There are three lakes in the valley and we had been instructed by Parks to head to the last two for the camp that was in the shelter of some trees. As we headed down the valley, we did find a good campsite that would have been great for our approach of Mt Willingdon the next day, but we trusted the site that Parks wanted us at was better...and oh my goodness it was! Despite hiking a km too far down the trail (head for the outlet of the large first lake and rock hop across), we made it to the upper two Devon Lakes and set up our tent in one of the most scenic places I've ever tented.  Now, remember folks, you DO need a backcountry permit to camp here, and it takes either a 36ish km hike or a sketchy shortcut route, so keep that in mind.  

Heading towards our designated and reserved campsiteHeading towards our designated and reserved campsite Cool rocks at Devon LakesCool rocks at Devon Lakes Mount WillingdonMount Willingdon

After we set up camp we found a good place to stash our food for the night and a good place to eat our meals. Since we were staying in the alpine, there were no trees large enough to hang our food to keep away from rodents, bears, wolves, etc.  For this trip we used a Bear Bin and a Ursack with a scent proof liner, and although both are efficient, the Ursack was much nicer to pack into our Backpacks. After finding a nice spot down by the lower lakes shore, we ate our meals and studied the route up to Mt Willingdon that we were hoping on ascending the next day, and watched the sun set on the valley and its peaks.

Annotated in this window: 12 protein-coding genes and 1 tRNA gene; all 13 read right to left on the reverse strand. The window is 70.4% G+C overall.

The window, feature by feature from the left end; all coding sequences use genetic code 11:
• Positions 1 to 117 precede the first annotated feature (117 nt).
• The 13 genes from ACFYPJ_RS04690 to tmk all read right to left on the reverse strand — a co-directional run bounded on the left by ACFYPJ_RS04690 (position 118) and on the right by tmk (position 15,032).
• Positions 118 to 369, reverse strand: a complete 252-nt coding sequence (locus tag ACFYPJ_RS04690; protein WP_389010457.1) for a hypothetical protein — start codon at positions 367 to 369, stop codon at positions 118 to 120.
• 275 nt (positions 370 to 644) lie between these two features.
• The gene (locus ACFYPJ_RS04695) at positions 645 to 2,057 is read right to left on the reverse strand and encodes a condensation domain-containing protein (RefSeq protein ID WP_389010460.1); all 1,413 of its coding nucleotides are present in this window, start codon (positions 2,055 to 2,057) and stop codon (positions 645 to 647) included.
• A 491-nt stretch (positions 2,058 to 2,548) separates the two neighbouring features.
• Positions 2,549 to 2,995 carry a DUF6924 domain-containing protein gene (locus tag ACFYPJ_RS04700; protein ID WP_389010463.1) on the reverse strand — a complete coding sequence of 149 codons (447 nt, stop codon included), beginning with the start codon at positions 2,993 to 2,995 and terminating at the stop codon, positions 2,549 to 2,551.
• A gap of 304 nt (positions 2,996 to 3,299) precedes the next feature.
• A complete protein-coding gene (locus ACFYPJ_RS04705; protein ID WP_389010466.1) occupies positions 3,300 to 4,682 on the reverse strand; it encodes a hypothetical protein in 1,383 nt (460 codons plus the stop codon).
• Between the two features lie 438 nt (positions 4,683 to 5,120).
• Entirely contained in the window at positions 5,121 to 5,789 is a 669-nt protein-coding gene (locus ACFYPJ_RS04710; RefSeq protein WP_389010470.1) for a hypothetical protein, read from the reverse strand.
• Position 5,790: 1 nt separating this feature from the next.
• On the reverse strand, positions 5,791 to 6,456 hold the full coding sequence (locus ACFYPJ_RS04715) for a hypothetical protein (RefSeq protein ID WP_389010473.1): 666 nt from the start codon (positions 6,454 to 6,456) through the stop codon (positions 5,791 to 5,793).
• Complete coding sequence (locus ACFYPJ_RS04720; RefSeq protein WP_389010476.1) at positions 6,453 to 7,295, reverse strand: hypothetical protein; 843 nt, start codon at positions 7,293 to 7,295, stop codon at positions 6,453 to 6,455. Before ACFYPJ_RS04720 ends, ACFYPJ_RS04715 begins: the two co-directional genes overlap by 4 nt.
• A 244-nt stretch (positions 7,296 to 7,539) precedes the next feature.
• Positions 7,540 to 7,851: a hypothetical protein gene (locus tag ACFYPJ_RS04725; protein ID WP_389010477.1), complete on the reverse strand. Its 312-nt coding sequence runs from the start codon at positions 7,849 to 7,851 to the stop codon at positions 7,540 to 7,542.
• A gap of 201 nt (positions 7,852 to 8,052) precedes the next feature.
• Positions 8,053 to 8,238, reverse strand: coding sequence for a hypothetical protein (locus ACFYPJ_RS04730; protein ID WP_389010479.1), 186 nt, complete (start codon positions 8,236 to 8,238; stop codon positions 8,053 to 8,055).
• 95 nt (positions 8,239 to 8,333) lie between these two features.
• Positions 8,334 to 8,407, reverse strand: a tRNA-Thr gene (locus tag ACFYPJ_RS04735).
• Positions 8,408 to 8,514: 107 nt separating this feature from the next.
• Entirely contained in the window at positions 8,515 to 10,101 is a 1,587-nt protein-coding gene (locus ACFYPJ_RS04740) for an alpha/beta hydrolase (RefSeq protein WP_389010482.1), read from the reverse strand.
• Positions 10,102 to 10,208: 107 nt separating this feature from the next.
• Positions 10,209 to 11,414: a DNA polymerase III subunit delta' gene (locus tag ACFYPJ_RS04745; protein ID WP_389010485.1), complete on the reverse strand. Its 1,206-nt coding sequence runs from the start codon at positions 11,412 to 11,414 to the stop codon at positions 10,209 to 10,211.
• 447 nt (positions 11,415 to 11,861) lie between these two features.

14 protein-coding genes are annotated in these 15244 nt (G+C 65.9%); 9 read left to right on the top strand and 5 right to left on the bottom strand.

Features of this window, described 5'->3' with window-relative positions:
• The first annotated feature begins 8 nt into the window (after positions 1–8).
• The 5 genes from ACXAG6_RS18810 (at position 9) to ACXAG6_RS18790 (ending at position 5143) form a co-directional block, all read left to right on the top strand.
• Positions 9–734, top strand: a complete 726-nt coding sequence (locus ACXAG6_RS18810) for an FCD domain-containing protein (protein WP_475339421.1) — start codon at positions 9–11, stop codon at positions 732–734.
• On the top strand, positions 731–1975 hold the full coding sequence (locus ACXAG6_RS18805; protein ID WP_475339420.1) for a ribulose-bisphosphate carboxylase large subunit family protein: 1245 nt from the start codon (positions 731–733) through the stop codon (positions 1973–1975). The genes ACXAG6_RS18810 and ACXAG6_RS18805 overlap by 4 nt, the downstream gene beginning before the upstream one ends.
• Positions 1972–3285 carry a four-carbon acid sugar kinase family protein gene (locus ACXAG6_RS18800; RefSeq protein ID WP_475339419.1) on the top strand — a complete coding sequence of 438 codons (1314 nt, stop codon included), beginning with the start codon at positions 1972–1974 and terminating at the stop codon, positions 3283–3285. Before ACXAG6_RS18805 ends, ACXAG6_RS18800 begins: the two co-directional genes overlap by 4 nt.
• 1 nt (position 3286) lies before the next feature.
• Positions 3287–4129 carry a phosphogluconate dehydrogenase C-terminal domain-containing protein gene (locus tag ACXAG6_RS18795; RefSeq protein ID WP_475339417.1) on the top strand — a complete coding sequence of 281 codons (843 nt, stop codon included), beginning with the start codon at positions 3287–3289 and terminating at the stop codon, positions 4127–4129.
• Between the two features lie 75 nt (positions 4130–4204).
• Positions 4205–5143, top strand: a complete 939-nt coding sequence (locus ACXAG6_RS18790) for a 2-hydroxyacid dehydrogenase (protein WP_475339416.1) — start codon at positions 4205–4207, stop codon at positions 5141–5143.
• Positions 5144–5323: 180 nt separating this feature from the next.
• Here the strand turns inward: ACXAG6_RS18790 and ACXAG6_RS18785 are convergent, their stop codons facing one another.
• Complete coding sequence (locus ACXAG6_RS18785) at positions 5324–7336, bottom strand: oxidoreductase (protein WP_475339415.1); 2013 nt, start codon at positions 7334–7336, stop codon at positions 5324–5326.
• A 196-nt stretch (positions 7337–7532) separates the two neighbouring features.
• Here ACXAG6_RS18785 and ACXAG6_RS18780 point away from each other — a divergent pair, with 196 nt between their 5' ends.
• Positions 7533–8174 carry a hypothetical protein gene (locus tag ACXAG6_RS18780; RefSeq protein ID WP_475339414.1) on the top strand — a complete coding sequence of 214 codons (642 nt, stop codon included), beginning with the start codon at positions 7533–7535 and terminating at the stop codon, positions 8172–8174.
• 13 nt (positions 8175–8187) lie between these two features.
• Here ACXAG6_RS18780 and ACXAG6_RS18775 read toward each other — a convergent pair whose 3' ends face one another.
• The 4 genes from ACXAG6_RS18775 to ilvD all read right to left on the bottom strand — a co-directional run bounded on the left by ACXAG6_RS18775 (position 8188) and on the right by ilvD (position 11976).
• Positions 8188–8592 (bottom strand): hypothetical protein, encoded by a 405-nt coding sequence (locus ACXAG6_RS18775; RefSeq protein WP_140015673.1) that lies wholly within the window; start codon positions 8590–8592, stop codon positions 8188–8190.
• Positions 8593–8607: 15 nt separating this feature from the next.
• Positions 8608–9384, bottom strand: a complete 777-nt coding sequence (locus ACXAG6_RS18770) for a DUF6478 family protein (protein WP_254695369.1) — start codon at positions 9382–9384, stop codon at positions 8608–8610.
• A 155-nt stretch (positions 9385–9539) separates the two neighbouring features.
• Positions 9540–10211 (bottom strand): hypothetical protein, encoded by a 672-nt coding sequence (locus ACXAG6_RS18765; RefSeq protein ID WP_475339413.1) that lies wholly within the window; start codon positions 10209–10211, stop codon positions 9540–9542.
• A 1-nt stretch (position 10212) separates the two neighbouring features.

Watching the light travel across Mt WillingdonWatching the light travel across Mt Willingdon Supper time!Supper time! We could see our entire route for the next day.We could see our entire route for the next day.

Day 3: Mt Willingdon: 12.85km, 1185m (Aug29)